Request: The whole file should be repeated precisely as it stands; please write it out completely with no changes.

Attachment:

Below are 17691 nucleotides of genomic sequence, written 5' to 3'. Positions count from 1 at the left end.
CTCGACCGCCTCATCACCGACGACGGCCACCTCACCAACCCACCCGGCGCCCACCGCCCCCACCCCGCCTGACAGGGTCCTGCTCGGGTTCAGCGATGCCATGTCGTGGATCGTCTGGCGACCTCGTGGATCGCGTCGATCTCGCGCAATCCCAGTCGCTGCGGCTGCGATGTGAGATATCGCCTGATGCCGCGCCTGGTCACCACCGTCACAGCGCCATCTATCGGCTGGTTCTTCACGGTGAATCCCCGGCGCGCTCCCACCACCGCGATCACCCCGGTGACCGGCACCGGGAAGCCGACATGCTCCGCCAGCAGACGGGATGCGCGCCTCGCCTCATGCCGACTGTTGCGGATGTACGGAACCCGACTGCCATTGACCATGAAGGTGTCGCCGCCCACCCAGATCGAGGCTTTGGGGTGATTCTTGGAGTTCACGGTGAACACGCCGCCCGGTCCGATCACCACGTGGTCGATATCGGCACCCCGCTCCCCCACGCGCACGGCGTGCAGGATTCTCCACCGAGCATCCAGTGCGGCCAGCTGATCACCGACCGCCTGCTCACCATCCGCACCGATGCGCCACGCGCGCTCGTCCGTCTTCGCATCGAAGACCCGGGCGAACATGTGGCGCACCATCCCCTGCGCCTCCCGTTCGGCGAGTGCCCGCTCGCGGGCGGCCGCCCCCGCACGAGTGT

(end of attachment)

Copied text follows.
Below are 17691 nucleotides of genomic sequence, written 5' to 3'. Positions count from 1 at the left end.
CTCGACCGCCTCATCACCGACGACGGCCACCTCACCAACCCACCCGGCGCCCACCGCCCCCACCCCGCCTGACAGGGTCCTGCTCGGGTTCAGCGATGCCATGTCGTGGATCGTCTGGCGACCTCGTGGATCGCGTCGATCTCGCGCAATCCCAGTCGCTGCGGCTGCGATGTGAGATATCGCCTGATGCCGCGCCTGGTCACCACCGTCACAGCGCCATCTATCGGCTGGTTCTTCACGGTGAATCCCCGGCGCGCTCCCACCACCGCGATCACCCCGGTGACCGGCACCGGGAAGCCGACATGCTCCGCCAGCAGACGGGATGCGCGCCTCGCCTCATGCCGACTGTTGCGGATGTACGGAACCCGACTGCCATTGACCATGAAGGTGTCGCCGCCCACCCAGATCGAGGCTTTGGGGTGATTCTTGGAGTTCACGGTGAACACGCCGCCCGGTCCGATCACCACGTGGTCGATATCGGCACCCCGCTCCCCCACGCGCACGGCGTGCAGGATTCTCCACCGAGCATCCAGTGCGGCCAGCTGATCACCGACCGCCTGCTCACCATCCGCACCGATGCGCCACGCGCGCTCGTCCGTCTTCGCATCGAAGACCCGGGCGAACATGTGGCGCACCATCCCCTGCGCCTCCCGTTCGGCGAGTGCCCGCTCGCGGGCGGCCGCCCCCGCACGAGTGT